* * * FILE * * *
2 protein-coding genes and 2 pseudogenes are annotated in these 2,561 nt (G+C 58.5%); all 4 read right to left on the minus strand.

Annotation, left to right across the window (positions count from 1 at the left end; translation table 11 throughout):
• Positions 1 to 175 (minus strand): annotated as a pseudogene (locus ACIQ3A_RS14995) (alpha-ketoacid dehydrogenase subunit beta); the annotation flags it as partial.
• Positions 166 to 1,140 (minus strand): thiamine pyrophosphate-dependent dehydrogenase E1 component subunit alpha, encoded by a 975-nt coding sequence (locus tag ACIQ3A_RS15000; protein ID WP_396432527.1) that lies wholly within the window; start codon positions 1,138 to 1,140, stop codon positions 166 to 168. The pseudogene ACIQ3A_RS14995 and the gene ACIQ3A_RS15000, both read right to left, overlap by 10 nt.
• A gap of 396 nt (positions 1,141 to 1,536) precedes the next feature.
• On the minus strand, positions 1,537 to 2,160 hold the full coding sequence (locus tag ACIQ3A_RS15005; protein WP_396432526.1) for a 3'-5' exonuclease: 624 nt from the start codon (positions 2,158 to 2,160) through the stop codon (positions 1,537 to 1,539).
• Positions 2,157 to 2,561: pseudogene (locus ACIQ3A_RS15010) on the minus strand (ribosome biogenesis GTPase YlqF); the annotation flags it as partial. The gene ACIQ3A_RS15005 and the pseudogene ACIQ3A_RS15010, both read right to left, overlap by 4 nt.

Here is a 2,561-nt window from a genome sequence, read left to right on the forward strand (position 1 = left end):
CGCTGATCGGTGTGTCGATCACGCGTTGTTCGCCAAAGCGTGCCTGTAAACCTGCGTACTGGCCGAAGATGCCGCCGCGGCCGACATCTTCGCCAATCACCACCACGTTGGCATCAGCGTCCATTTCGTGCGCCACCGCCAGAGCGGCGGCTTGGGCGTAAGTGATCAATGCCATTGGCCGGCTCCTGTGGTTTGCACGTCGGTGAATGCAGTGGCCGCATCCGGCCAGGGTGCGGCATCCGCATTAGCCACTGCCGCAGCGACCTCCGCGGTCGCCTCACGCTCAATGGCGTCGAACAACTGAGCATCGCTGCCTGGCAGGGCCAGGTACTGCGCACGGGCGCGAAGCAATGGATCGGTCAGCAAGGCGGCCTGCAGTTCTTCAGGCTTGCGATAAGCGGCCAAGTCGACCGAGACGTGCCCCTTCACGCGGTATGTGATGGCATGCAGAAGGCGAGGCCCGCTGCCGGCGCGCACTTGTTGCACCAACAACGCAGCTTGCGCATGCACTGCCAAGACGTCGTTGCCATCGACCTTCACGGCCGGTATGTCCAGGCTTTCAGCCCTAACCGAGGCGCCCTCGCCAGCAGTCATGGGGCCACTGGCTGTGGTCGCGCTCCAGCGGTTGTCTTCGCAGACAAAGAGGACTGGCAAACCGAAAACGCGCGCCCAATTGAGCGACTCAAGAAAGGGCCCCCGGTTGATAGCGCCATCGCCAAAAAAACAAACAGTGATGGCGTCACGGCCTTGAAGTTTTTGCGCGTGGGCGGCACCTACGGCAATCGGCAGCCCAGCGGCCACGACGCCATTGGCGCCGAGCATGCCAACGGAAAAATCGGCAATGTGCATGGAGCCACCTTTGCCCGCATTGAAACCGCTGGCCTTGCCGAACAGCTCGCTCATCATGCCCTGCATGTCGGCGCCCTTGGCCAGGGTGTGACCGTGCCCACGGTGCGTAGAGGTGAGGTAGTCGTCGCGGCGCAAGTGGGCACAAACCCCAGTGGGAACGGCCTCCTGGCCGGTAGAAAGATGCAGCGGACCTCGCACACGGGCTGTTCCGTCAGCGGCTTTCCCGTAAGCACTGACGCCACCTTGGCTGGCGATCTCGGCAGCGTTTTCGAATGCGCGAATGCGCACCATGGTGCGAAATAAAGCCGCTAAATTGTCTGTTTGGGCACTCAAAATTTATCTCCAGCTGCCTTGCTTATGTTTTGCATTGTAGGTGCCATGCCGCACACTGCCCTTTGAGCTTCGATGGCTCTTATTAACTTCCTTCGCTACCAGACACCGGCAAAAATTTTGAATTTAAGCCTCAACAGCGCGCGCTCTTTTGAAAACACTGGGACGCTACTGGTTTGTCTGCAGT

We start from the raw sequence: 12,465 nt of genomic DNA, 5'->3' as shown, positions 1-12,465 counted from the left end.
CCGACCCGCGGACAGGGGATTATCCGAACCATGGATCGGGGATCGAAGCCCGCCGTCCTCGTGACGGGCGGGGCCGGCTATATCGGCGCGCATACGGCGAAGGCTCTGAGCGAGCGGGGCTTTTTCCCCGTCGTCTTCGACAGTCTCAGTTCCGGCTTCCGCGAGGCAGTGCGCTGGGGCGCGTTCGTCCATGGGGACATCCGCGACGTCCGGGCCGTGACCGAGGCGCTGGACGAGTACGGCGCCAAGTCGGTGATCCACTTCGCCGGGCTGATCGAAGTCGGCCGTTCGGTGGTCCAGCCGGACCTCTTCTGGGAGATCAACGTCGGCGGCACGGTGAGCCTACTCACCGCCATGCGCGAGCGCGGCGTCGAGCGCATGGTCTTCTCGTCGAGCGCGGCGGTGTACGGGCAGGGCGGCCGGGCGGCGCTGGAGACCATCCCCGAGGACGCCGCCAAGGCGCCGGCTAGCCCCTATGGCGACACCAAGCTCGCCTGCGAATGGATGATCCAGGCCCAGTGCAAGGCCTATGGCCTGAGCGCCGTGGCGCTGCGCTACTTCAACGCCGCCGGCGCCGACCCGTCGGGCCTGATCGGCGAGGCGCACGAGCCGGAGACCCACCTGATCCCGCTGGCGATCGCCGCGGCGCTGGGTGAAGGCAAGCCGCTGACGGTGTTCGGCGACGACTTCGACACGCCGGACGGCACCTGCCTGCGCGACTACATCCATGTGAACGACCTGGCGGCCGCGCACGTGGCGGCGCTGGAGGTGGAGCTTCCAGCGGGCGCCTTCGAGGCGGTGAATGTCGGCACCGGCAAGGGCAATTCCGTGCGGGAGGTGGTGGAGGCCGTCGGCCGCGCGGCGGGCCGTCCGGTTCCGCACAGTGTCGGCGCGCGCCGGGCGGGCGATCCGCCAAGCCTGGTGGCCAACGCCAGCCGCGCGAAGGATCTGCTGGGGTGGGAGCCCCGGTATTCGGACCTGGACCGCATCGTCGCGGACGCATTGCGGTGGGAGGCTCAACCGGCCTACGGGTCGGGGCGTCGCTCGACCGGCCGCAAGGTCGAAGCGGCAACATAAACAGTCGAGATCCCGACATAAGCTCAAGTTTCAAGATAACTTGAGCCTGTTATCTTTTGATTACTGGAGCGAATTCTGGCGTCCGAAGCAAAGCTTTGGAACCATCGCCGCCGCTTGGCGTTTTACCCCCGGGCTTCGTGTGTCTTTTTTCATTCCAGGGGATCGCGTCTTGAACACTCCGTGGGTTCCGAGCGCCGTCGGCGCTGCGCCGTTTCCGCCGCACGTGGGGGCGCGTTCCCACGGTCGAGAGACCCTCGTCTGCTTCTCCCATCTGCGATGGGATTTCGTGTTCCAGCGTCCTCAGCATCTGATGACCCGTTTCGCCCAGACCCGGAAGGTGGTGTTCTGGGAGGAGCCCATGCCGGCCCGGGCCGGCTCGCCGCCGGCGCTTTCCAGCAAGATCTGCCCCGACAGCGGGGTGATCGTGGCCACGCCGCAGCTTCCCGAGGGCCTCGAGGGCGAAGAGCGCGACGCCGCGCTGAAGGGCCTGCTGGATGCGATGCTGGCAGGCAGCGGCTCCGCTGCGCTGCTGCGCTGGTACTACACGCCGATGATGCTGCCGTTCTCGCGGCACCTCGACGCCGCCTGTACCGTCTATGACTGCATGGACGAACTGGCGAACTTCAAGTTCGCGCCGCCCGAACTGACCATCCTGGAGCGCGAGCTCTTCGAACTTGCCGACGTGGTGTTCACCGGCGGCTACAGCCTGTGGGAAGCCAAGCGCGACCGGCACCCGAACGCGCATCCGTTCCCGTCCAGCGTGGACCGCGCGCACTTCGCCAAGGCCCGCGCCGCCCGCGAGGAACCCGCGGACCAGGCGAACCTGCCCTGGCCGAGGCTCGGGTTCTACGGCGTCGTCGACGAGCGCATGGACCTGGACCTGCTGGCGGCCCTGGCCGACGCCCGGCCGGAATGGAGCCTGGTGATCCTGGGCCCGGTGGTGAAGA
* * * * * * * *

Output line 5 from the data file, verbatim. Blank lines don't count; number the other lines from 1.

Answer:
• A gap of 396 nt (positions 1,141 to 1,536) precedes the next feature.